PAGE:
I’ve been meaning to write for awhile now, and it seemed like having a Birthday was just as good as any excuse to do it. Summers fly by – and we have had a good time running around outside, hiking the Fells, discovering Sandy Beach, playing with friends, visiting Florida and our family – so it’s no surprise, that when the weather starts to slowly cool down, and our fall schedules begin to form, that August typically hits like a ton of bricks.
The month no sooner begins and we’re unpacking our bags from a typically 31-hour-long voyage and re-settling into our home and rhythm after a month away. Our kids – who were staying up waaaaay past their bedtimes in Florida – started going to bed at 7:30 – 8 p.m. simultaneously. After 20 months of Isaac’s life – with crazy bedtimes, butt patting, and overall sleep (or lack there of) insanity – Mike and I have begun to cuddle up next to one another and watch Parenthood (OMG. So. Good. Almost too good.) I have felt that this month specifically, we have hit some unforeseen sweet-spot in our parenting continuum where somehow everyone’s needs are happily, and easily, met – and as such, of course, all I want is another baby.
And that is definitely the feeling that I am ending on this year – a mountain-top-high – but it has certainly come from striving to cross a perpetual bump I couldn’t quite hurdle over. I wanted to share the top four things I learned and to reflect on what God has ultimately done in my life these last 12 months.
- Whole 30 and Working Out
I cannot understate how big of a deal it is for me to eat well and to exercise. Before I got pregnant with Marin, I was at my unhealthiest point in life – I had gained a lot of weight and in hindsight, am pretty certain that I was depressed when we were first married and living in Atlanta. I felt completely isolated from my Florida friendships, I ate ice cream in bed all day, our apartment was a complete mess, and if I so much as went outside, Mike would praise me as if I had performed a miracle. I had been let go from my job, (it felt like) my husband was always at school (because he kinda was), and I just remember feeling so incredibly sad and lonely. After he graduated, we went to Clearwater to stay with my in-laws for a month, then that June headed to Boston for 6 weeks to find jobs and move here. I started doing Weight Watchers, and by November, when I got pregnant with Marin, I had lost about 35 pounds. I was feeling like I had taken control of an area of my life that had become completely out of control and it mirrored the other aspects of my life at that time. What I didn’t realize then was that my health had less to do with weight gain and more to do with feeding myself foods that didn’t feed my body and its needs well.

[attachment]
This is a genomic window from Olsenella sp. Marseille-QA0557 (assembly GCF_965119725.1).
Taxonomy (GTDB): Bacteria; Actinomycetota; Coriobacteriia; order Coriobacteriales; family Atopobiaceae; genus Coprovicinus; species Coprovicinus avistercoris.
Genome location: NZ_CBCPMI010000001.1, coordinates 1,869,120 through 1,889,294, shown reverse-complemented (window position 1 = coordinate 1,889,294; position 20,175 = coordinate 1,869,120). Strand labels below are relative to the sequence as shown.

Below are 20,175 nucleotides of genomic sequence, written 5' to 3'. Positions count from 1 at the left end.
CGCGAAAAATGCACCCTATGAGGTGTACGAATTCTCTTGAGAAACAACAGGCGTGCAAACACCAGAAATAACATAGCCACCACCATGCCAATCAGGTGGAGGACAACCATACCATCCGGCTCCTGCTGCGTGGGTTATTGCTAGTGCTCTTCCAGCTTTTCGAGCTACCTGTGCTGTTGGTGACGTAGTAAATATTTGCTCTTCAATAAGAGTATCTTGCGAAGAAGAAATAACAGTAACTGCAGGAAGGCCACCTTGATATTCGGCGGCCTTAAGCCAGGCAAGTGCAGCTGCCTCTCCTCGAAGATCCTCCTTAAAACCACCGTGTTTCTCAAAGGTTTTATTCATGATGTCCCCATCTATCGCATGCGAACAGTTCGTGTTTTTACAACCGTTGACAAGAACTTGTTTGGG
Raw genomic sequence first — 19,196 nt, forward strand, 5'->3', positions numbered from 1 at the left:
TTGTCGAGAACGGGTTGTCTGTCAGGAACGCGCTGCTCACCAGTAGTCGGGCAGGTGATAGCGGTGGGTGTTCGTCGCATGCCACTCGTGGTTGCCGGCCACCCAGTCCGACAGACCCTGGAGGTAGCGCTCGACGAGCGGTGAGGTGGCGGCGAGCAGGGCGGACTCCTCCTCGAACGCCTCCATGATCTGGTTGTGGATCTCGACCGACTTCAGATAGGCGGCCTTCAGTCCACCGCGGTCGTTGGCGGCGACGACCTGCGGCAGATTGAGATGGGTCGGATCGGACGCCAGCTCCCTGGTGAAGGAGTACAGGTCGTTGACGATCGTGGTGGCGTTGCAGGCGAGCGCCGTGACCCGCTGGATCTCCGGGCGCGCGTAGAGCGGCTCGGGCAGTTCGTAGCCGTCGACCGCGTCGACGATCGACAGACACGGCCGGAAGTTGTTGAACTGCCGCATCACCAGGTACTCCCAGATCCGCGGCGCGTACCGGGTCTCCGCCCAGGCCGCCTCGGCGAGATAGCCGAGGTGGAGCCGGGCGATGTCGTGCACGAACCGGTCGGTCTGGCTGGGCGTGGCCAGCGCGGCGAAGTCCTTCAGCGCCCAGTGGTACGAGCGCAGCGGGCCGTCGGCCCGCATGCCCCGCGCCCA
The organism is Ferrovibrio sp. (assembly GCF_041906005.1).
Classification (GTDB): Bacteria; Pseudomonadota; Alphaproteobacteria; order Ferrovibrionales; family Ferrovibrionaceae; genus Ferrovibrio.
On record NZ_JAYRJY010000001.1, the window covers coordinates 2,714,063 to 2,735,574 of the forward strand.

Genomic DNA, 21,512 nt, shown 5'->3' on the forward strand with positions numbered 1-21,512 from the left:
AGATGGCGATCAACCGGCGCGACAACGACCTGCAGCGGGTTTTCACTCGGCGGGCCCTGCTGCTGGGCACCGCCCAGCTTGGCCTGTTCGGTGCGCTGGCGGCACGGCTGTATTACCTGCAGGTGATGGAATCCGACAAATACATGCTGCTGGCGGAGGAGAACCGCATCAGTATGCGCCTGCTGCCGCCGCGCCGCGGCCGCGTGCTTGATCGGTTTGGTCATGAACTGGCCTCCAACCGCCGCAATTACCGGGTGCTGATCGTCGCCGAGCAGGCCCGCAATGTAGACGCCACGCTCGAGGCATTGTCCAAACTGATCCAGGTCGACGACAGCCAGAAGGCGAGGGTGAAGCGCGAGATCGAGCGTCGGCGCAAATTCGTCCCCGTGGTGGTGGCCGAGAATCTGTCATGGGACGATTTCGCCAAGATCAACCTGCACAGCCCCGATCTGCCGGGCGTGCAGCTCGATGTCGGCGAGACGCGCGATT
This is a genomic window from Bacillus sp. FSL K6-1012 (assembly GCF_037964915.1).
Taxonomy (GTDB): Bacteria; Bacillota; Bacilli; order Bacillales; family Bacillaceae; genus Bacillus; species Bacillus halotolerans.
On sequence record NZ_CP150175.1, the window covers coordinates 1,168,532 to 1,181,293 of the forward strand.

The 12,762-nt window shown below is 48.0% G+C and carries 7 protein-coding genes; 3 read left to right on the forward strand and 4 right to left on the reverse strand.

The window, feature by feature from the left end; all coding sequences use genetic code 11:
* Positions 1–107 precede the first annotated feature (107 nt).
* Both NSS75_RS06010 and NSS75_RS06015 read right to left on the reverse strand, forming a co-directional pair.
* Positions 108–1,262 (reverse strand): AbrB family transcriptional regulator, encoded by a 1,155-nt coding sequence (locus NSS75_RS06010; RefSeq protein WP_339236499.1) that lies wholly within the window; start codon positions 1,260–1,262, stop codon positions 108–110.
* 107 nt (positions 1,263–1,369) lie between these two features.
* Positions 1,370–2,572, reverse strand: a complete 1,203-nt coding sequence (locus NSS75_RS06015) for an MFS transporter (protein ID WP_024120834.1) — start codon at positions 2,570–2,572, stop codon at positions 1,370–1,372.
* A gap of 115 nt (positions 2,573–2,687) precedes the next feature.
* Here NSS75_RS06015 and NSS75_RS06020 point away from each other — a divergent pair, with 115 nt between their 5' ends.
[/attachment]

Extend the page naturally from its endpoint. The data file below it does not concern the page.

Being sad and sick continually – to the point of always having some type of indigestion medicine in my purse at all times – weren’t the only ‘problems’ I wasn’t managing well. From living on a hilly college campus, and walking it daily, to suddenly being at a desk job and then in bed jobless, my body physically got weaker and weaker. Up until my 24th year, I felt utterly invincible – and I mean that wholeheartedly – until one day, I pulled ~ 60 lb cart of groceries off the T while 8 months pregnant. When I seriously injured my hip with Marin – to the point that I could not walk up hills, walk up stairs more than once a day, or walk further than to the bus stop in front of our home – I was utterly terrified. In hindsight, I should have been probably more scared than I was, and in looking back, it was the first time I went into a situation knowing that a ‘quick fix’ wasn’t possible or promised. After months of postpartum physical therapy and trigger point injections, my right side felt 95% ‘normal’, but still weaker than my left.